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Newcastle United Takeover

So Mike Ashley who hails from South Bucks and Burnham Grammar, looks like he might have found a buyer.

The "Public Investment Fund" of Saudi Arabia is reportedly taking an 80% stake in Newcastle United. The Chairman of this state fund is none other than Mohammed Bin Salman who according to the US Government documents released in Feb this year is "The person who approved the capture or killing of Jamal Khashoggi in Turkey during October 2018."

A new low for the Premier League and further proof money is everything and integrity, honour and respect are totally lost on these leeches.

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Comments

  • The final nail in the coffin for FFP. I wish the football authorities the best of luck in taking any action to enforce spending within the "regulations" against the Saudi Arabian royal family, who are, reportedly worth TEN times the wealth of the Man City owners!

  • Utterly depressing how few Newcastle fans seem to have an issue with it either. Whataboutery here, there and everywhere.

  • Are you basing that on a wider sample size than what you've read on twitter?

  • I don't know what I'd do if Wycombe were taken over by an horrendous regime like that.

    On the one hand, slaughtering journalists, women and homosexuals is abhorrent, and I'd feel awful supporting a team funded by that.

    On the other, I've dedicated a huge amount of time to the club, and couldn't simply walk away. It'd be like cutting off an arm.

  • The UK Government sells c Β£1bn worth of arms to the Saudi regime every year. Much of that is currently maiming and killing defenseless Yemeni civilians.

    If that is considered OK, hard to see how the Premier League can enforce a higher moral standard than our own Government especially with the strong likelihood that any attempt to do so would be subject to strong legal challenge.

    Horrible world, horrible species.

  • It shouldn't come down to Newcastle football fans to be the moral gatekeepers of football investment- the govt and/or FA should do that, and I can understand why for a lot of Newcastle fans, anyone who will put money into their club is better than Ashley.

    Saying that, if it were Wycombe I would be protesting, and if it went through, I would stop attending/ giving the club any money.

  • Another oil club who will suddenly dominate the top of the league, and warp the transfer market even further.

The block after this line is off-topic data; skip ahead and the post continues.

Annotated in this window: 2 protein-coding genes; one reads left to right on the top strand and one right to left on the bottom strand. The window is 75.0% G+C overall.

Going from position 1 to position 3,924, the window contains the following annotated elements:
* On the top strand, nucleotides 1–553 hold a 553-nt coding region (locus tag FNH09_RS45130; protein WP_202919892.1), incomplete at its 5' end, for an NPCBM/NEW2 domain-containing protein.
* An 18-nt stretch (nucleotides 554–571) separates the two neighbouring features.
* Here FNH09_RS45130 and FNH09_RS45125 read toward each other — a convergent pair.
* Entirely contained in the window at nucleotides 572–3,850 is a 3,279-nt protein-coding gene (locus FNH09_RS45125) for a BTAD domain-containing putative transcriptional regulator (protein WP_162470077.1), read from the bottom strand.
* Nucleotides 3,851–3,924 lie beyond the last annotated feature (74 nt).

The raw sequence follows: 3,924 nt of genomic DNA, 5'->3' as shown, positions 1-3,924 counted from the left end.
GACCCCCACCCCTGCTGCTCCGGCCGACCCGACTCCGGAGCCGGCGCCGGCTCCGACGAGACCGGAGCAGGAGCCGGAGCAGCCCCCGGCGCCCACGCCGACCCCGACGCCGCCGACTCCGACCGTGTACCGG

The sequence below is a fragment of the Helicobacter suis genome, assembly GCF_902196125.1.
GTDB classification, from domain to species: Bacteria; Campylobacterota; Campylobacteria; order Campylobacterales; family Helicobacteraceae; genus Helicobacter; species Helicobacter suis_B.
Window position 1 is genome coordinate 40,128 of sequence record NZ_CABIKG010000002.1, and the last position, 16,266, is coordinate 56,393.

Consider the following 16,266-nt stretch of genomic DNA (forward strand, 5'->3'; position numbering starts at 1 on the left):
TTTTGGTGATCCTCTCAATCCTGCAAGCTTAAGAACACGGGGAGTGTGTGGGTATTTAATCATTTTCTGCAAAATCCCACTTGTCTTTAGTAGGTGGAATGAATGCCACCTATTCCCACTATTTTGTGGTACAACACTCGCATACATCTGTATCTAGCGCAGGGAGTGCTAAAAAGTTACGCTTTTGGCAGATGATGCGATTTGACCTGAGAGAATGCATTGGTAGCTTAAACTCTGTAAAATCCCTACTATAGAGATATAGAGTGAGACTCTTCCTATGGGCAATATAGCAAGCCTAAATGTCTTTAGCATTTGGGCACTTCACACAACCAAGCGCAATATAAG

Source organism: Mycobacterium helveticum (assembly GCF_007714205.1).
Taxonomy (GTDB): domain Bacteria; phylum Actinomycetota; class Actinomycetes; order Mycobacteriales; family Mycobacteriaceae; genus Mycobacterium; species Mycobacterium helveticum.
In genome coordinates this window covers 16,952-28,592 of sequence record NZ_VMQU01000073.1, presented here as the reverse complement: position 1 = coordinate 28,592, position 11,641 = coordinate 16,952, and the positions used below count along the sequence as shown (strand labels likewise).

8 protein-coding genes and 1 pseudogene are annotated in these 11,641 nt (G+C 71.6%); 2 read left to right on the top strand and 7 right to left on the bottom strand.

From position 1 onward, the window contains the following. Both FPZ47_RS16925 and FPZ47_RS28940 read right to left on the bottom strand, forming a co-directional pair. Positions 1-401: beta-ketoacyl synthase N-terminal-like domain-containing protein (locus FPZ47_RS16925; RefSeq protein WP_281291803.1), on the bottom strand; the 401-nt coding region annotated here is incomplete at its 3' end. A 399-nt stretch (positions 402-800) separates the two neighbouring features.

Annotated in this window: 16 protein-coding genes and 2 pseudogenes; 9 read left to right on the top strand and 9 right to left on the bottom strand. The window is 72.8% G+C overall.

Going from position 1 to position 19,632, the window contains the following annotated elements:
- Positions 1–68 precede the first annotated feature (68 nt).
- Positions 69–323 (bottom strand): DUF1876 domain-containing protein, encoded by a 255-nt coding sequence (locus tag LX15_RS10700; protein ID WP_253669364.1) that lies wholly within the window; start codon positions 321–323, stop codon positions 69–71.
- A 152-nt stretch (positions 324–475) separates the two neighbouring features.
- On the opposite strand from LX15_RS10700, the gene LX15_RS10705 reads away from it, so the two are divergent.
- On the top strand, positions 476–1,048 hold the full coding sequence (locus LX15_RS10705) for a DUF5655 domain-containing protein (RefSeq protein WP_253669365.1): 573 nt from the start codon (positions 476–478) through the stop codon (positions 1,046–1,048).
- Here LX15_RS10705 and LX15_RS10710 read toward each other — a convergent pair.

Just what everyone needs.

  • Mike Ashley is one of the worst ever owners of a football club.

  • I think these guys might be just a little bit worse...

  • @Username said:
    It shouldn't come down to Newcastle football fans to be the moral gatekeepers of football investment- the govt and/or FA should do that, and I can understand why for a lot of Newcastle fans, anyone who will put money into their club is better than Ashley.

    Saying that, if it were Wycombe I would be protesting, and if it went through, I would stop attending/ giving the club any money.

    I doubt whether the club would need your money if a multi billionaire bought our club!

  • @DJWYC14 said:
    Mike Ashley is one of the worst ever owners of a football club.

    And this has to be the only reason the Saudi state is any kind of option at all.

  • Wait until people hear about Abu Dhabi's human rights record

  • Handy that it's all fallen back into acceptability as the Saudi broadcasters resolve piracy issues affecting rights holders.

  • I think the year we remember 9/11 we should also remember who funded it and supplied most of the terrorists who carried it out. Hands down if your answer is Afghanistan or Iraq. The regime that propagates the teaching of the most extreme versions of Islam across the world but has lots of oil, money, well paid consultancy posts and seats on boards for western politicians. They also enjoy coming to London to enjoy doing all the things they don't let their people do! They might not need my money but I would stop going.

  • Presumably the media are going to have to be more circumspect with any criticism of Newcastle Utd in the future, dangerous business saying stuff that reflects badly on the House of Saud.

  • It is really sad that Newcastle fans will justify this kind of thing, just like Man City fans have - and have managed to actually develop a persecution complex with it! If fans admitted that they are conflicted but love their club too much to stop going, it would be easier to empathize with them being put in a difficult situation. But instead, it seems fans just jump in with both feet. Reading the Man City forum today is instructive. They are mostly very happy with it, saying it will be great for competitiveness and that it would be great if Newcastle won it "as long as corrupt clubs like Liverpool and Man United don't." I have no love lost for any big PL club, but amazing that sentence can be used without irony. Not only that, but there is the usual splitting of hairs as to why the sportswashing claims are just persecution.

    When something tragic happens in football (or almost tragic, like Christian Erickson's situation) fans are quick to say how it "put's things in perspective." Yet for some reason, perspective is not applied when corrupt regimes come in for a PL club as a PR vehicle. Instead, fans roll over to have their tummy tickled.